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Writing by Pauline Vercaza // Photograph by Catarina Inacio

Writing by Pauline Vercaza // Photograph by Catarina Inacio


“In my desire to be nude,

I clothed myself in fire.”

– José Garcia Villa

Do you ever wonder what it is like to see yourself through another’s eyes for a day? To be detached from what makes you you and to be attached to the mystery of the new you?

Often, we must resort to forgetting everything we have become in order to appreciate what we really are. Often, we must burn. It is as if we are too blind and too oblivious that we have a DNA strand inside our bodies that distinguishes us from everyone else. We are all unique, literally and figuratively. But there are some days a truth can even feel like a lie. What if you are merely just a hollow shell of a long lost DNA that over time has depreciated its significance and has ultimately devolved into dysfunction?

If feels like madness, being constantly in the middle of a tug-of-war between wanting and not wanting to be yourself. There are instances where you will catch a glance of yourself in the mirror and realise it is worthy of love and happiness too. But then, you start burrowing deeper and deeper and you cannot find yourself because it has been ruthlessly buried by the catastrophes of war. They say you cannot help someone who doesn’t want to be helped. It happens. Life is strange. We are only baffled because it takes longer for some to realise.

I move along and it follows. The shadow will always find a place to tear its hole. The mask is not working either. It is no longer good enough to keep me trudging. Others can see the edges burning and whenever they point that out to me, my cloister is disturbed and I have to coax them this is merely another freak show, you can all go back to your seats now.

Then there are days too that are gravely excruciating to bear, the whole energy is snuffed out and drained even though I am just lying here motionless. Maybe I am both verbs: I am lying. Beneath the vast cerulean sky I watch this frightening world opened up to me. Sometimes I can hear it call my name screeching loud and it takes me a while to realise my name is my name. There are numerous variations people call me by, and each variation is a different dress to wear, to cue how am I going to act.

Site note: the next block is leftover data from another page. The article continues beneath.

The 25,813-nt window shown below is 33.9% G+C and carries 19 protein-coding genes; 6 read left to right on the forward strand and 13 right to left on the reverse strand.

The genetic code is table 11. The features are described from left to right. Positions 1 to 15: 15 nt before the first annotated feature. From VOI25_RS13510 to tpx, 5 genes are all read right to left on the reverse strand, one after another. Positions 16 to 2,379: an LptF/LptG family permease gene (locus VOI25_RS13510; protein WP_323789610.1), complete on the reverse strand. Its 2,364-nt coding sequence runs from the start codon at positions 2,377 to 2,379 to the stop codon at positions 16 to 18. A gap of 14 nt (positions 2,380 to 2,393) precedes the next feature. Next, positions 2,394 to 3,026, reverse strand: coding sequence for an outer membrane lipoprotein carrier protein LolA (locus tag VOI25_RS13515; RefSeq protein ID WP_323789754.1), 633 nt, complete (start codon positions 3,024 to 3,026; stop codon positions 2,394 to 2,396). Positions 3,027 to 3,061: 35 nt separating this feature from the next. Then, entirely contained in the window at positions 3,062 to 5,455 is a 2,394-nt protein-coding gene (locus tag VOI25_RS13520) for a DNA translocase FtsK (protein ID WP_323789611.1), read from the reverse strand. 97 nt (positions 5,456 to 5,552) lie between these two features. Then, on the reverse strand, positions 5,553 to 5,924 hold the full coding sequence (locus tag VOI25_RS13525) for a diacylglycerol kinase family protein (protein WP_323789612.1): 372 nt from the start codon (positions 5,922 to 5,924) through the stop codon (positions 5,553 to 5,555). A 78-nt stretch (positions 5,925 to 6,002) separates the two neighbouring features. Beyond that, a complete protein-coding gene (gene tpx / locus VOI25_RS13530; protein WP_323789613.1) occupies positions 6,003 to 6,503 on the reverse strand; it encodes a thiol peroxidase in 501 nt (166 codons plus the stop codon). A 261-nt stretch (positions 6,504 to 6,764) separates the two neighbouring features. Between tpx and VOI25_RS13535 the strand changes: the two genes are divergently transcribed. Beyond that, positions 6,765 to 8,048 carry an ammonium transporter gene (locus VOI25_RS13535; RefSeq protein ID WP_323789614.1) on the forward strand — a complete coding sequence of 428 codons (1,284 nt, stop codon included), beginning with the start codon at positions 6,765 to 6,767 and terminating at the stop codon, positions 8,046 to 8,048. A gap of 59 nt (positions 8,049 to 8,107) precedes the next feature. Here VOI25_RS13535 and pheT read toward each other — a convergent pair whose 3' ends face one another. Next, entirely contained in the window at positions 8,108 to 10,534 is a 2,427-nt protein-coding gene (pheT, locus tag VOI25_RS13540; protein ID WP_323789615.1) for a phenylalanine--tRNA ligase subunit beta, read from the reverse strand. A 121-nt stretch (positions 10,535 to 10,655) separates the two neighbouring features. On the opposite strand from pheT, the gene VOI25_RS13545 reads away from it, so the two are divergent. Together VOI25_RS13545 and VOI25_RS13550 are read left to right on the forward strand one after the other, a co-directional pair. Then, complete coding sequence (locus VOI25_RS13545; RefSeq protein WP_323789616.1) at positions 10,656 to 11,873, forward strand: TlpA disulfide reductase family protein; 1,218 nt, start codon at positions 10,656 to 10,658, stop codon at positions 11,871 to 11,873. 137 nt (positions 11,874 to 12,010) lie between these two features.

But late at night, I become nameless. The time blurs everything around me and I am travelling through space, satiating the vivid taste of each memory I come across. It feels so brave to watch myself become slowly unbridled, spilling every bit of beauty and ugliness on a piece of paper. I stand and bare myself naked, flesh and blood, burning endlessly. I rekindle the fire amid the pouring sorrow of the clouds.

“Is there ever a right way to burn?” I still find myself asking.

I don’t know. I don’t know the end. I don’t know if I will ever be ready to face it when it finally comes. But I would like to still think the stake where Saint Joan of Arc was perished into ashes is mine too, the stake where Lazarus was gorged by fire is mine too.

Catarina Inácio

Catarina Inácio is a photographer from Portgual. About her work, Catarina says:

“My dream is to become a great photographer. I want to show my feelings with photography, and create new stories based in my daily life. And I’m proud of my evolution in photography. I live with my issues and insecurities, and sometimes it’s hard to communicate and smile to life, although I know that I can’t give up, and I have to keep doing what makes me happy and live everyday with patience and calm. Photography is one of my forms of therapy, it is what makes me happy and it is what makes me feel free.” See her work on Flickr.

Pauline Vercaza

Pauline Vercaza is a 17-year-old communication student and an aspiring writer. Apparently, she’s still in a trance of lucid sleepwalking; no one has yet figured out how to wake her up.

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